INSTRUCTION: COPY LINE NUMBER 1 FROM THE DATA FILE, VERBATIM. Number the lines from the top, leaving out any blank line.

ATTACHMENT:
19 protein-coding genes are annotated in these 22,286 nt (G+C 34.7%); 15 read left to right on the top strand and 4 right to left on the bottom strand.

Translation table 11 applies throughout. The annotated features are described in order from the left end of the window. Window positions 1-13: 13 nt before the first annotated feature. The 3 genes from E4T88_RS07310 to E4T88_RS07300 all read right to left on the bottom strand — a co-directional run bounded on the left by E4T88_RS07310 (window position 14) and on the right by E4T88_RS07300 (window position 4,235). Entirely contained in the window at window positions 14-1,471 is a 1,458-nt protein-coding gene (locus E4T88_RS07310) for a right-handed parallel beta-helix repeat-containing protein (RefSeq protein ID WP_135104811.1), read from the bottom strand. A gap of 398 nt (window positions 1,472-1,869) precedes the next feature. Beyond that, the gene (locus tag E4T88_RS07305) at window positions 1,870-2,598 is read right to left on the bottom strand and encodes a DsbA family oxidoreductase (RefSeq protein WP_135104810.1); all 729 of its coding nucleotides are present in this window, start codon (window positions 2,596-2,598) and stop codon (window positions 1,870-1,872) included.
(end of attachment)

19 protein-coding genes are annotated in these 22,286 nt (G+C 34.7%); 15 read left to right on the top strand and 4 right to left on the bottom strand.